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Yahoo! News UK: The Future of Cancer Testing

Yahoo! News UK recently spoke with Clive Svendsen, PhD, executive director of the Board of Governors Regenerative Medicine Institute at Cedars-Sinai, about how scientists are growing replicas of patients’ organs that could someday predict whether patients might develop hereditary forms of cancer.

Researchers could also test new cancer therapies on the simplified replicas, called organoids, without exposing patients to the drugs. Organoids do not look like actual organs. Rather, they are a cluster of cells that fit in a petri dish.

"We can now simulate what would happen in a human in diseases like cancer, and then treat it in a dish before you even have it," Svendsen said in the article, which also was published by The Telegraph.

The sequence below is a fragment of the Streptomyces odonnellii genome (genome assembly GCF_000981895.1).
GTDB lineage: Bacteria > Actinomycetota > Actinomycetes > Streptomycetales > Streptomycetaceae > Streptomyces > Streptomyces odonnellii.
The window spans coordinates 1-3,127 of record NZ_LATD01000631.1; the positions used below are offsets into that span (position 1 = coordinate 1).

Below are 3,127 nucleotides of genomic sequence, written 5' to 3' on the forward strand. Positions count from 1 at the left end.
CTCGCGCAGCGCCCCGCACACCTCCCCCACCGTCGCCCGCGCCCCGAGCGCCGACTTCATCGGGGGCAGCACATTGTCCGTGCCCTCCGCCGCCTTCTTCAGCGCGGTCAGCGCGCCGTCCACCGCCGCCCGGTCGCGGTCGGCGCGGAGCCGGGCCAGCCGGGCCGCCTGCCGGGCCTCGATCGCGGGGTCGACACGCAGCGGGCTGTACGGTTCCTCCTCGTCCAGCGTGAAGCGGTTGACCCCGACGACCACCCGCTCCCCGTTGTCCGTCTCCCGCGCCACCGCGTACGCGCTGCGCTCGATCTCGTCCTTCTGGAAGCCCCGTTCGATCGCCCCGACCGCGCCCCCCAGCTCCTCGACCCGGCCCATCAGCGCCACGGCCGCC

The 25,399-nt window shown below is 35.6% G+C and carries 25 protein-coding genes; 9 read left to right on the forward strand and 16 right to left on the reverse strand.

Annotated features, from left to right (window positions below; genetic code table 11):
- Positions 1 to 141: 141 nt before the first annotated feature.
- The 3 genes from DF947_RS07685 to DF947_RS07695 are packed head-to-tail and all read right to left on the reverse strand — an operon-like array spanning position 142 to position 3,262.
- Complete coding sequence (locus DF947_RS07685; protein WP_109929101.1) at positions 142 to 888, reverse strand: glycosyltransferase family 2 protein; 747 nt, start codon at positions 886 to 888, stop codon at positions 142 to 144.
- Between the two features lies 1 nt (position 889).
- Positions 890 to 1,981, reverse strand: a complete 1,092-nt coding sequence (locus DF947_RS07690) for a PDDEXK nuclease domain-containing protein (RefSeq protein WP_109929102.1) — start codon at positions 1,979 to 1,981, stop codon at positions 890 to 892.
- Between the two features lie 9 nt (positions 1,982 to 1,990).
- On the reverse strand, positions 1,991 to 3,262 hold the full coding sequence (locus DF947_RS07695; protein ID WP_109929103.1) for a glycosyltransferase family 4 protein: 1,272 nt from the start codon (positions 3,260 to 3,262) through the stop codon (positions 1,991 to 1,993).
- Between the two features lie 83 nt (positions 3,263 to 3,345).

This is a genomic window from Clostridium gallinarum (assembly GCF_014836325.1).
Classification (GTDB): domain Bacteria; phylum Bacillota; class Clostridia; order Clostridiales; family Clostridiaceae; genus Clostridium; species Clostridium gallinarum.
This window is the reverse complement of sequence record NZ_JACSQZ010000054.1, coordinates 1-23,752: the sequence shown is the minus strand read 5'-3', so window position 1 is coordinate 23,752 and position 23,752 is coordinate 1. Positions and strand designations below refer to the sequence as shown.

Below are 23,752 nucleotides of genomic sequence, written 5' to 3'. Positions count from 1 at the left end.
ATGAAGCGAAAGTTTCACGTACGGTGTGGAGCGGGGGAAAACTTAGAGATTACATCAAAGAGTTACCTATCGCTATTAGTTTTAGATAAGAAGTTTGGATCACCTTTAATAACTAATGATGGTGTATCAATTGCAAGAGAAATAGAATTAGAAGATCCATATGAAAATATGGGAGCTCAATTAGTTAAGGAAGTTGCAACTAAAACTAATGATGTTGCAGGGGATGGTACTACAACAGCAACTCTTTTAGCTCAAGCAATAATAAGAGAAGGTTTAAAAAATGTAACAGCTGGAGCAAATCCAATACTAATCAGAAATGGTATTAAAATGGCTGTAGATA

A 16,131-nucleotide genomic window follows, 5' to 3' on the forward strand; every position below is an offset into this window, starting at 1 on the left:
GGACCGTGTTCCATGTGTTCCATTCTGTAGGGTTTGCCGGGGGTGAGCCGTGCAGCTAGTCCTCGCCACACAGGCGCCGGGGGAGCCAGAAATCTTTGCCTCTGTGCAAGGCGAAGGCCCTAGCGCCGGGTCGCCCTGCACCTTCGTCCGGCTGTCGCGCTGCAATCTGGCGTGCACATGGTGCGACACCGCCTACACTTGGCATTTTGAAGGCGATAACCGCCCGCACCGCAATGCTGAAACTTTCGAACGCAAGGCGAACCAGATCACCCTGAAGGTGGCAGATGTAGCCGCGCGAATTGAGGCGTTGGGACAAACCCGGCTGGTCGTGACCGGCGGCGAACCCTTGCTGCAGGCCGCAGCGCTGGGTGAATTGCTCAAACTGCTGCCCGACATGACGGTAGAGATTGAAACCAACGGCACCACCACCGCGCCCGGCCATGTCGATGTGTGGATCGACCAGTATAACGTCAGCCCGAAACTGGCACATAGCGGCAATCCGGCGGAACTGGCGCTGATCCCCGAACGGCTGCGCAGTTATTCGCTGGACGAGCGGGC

Svendsen conducted his study in ovarian cancer patients who have a mutation in the BRCA-1 gene. Women with this mutation are at increased risk for ovarian cancer and have a 50% chance of developing breast cancer by age 70. As a result, they must decide whether and when to seek preventive surgery to remove their breasts and ovaries.

Using stem cells from the blood of these patients, and also from healthy women, Svendsen and colleagues grew organoids of the women’s fallopian tube tissue, the site where ovarian cancer generally begins. Within six months, organoids from the patients with the BRCA-1 mutation developed abnormalities that indicated cancer.

More research is needed, but Svendsen said his technique could one day give women with a BRCA-1 mutation personalized information about their cancer risk, allowing some to forgo or delay preventive surgery until after their childbearing years.

"Models using this technology are going to become more and more prevalent," Svendsen said in the article.

Click here to read the complete article from Yahoo! News UK.